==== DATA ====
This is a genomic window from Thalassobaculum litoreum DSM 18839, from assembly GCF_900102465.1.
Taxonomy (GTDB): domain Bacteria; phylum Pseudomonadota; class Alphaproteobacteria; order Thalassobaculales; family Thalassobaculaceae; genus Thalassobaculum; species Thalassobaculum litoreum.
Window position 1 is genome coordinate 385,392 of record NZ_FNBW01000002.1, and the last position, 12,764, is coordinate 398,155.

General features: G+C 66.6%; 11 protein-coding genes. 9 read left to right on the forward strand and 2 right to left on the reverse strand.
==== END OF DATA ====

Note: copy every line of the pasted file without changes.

This is a genomic window from Thalassobaculum litoreum DSM 18839, from assembly GCF_900102465.1.
Taxonomy (GTDB): domain Bacteria; phylum Pseudomonadota; class Alphaproteobacteria; order Thalassobaculales; family Thalassobaculaceae; genus Thalassobaculum; species Thalassobaculum litoreum.
Window position 1 is genome coordinate 385,392 of record NZ_FNBW01000002.1, and the last position, 12,764, is coordinate 398,155.

General features: G+C 66.6%; 11 protein-coding genes. 9 read left to right on the forward strand and 2 right to left on the reverse strand.